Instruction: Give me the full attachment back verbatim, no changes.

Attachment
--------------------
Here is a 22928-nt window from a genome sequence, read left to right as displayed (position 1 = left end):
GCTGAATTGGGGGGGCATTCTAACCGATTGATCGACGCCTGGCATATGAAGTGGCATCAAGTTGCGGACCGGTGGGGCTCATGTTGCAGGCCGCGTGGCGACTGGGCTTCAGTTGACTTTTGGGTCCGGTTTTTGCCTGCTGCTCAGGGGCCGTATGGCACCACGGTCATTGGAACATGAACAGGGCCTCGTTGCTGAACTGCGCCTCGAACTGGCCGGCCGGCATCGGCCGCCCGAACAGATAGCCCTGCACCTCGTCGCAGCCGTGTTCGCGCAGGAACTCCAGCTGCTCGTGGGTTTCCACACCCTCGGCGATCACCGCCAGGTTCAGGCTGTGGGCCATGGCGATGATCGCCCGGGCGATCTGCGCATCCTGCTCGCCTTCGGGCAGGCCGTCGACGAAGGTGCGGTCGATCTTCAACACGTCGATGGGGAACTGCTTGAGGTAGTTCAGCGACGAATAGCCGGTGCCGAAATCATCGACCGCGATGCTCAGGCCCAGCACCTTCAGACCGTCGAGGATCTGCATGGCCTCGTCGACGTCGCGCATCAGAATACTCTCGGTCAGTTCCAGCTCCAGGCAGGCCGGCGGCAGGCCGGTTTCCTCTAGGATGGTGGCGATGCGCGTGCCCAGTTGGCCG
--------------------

Here is a 22928-nt window from a genome sequence, read left to right as displayed (position 1 = left end):
GCTGAATTGGGGGGGCATTCTAACCGATTGATCGACGCCTGGCATATGAAGTGGCATCAAGTTGCGGACCGGTGGGGCTCATGTTGCAGGCCGCGTGGCGACTGGGCTTCAGTTGACTTTTGGGTCCGGTTTTTGCCTGCTGCTCAGGGGCCGTATGGCACCACGGTCATTGGAACATGAACAGGGCCTCGTTGCTGAACTGCGCCTCGAACTGGCCGGCCGGCATCGGCCGCCCGAACAGATAGCCCTGCACCTCGTCGCAGCCGTGTTCGCGCAGGAACTCCAGCTGCTCGTGGGTTTCCACACCCTCGGCGATCACCGCCAGGTTCAGGCTGTGGGCCATGGCGATGATCGCCCGGGCGATCTGCGCATCCTGCTCGCCTTCGGGCAGGCCGTCGACGAAGGTGCGGTCGATCTTCAACACGTCGATGGGGAACTGCTTGAGGTAGTTCAGCGACGAATAGCCGGTGCCGAAATCATCGACCGCGATGCTCAGGCCCAGCACCTTCAGACCGTCGAGGATCTGCATGGCCTCGTCGACGTCGCGCATCAGAATACTCTCGGTCAGTTCCAGCTCCAGGCAGGCCGGCGGCAGGCCGGTTTCCTCTAGGATGGTGGCGATGCGCGTGCCCAGTTGGCCG